“He’s looking at you, kid”

By Adele Cooke

She’s that girl. The one with the coy smile, the pouty lips and baby-doll eyes. Holding a well-positioned object or posed away from the camera she’s wearing little, if anything at all. No this is not the opening of a porn film, this is a perfume advert. Coco Chanel to be precise. And you, as the viewer get to watch her get her kit off every second of the day. There is no watershed for exposing the female body. She’s gazing at you from cinemas, late-night television or over your morning cereal. And you, as the viewer see her solely through the male gaze.

From reading her Wikipedia page, I think Laura Mulvey has a point. The concepts of the “voyeuristic” or “fetishistic” depictions of men hold up. In her essay Visual Pleasure and Narrative Cinema Mulvey illustrated the way that the male gaze categorises women solely as an image to be looked at and a source of fetish, or an object of male pleasure. More often than not these women are shown through one of three perspectives; the person behind the camera, the characters in the piece or the spectator. Women become objects, without a voice or a perspective, and are often reduced to the sum of their parts, with a close up of cleavage, behind or legs.

The male, on the other hand, is frequently presented stalking the female. Men become voyeurs, perverts and nymphomaniacs. Women seemingly become their prey. Look no further than the Dior Poison, Calvin Klein Euphoria or Paco Rabanne One Million if you don’t believe me. But it’s not just in perfume adverts that this is happening. You don’t have to look much further to see the male gaze is everywhere. From The Godfather to Inferno, Easy A to Clueless, the male gaze has pervaded every channel of the media, and we have allowed it to become the norm. Why are we surprised women in the entertainment industry feel they are objectified, marginalised and side lined, if this is how women are depicted in all forms of mass media? It’s time to acknowledge and amend if we want to see positive change moving forward.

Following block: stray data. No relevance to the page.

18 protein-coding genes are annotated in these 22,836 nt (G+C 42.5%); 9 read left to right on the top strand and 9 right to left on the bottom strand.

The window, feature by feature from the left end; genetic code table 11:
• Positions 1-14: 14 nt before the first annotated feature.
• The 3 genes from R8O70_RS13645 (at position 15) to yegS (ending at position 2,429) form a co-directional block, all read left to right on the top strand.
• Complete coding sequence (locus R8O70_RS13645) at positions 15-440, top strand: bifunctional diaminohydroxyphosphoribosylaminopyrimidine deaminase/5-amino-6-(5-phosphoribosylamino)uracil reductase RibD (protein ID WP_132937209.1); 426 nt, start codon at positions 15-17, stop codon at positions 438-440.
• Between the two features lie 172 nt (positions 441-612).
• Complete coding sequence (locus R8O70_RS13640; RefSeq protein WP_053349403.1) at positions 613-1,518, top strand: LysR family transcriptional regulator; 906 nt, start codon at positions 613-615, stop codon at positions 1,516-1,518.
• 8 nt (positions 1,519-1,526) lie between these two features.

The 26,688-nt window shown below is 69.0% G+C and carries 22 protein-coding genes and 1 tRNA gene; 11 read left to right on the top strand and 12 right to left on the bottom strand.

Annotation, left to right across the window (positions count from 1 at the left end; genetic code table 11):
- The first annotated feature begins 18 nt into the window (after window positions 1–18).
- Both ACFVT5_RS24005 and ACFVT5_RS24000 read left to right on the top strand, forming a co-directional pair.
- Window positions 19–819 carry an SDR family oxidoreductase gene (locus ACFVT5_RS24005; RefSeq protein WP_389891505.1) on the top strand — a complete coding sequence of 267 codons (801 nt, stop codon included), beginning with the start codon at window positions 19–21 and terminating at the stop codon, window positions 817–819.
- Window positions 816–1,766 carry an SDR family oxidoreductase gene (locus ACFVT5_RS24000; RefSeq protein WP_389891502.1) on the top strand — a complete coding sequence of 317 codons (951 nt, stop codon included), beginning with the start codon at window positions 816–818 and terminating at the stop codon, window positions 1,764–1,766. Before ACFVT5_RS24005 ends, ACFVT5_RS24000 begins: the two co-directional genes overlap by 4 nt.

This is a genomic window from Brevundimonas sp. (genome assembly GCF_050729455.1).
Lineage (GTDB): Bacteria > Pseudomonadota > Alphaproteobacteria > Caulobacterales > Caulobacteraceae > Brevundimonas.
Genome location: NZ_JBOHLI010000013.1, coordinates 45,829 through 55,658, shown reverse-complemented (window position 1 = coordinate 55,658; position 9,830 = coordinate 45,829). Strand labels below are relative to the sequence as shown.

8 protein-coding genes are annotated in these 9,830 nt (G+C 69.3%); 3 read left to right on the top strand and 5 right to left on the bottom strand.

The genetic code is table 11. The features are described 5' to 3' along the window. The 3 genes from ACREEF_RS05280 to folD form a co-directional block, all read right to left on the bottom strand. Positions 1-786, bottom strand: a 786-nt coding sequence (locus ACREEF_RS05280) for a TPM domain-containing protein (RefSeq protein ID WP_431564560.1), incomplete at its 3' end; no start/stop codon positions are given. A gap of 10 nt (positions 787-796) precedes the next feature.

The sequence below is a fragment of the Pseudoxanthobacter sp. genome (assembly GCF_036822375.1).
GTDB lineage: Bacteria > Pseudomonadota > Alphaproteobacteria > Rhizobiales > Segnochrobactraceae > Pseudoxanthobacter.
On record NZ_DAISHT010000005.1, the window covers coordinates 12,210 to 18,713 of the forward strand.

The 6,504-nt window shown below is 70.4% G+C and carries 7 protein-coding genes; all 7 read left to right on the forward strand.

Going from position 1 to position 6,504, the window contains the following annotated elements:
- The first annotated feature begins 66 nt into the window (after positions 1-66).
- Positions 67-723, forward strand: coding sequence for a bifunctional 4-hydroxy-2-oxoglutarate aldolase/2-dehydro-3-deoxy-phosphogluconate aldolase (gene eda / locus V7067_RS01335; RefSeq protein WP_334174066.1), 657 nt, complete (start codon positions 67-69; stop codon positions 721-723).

Once you notice it, the male gaze is impossible to ignore. The question is, why are we still overlooking it?

Photograph: Holly Murphy

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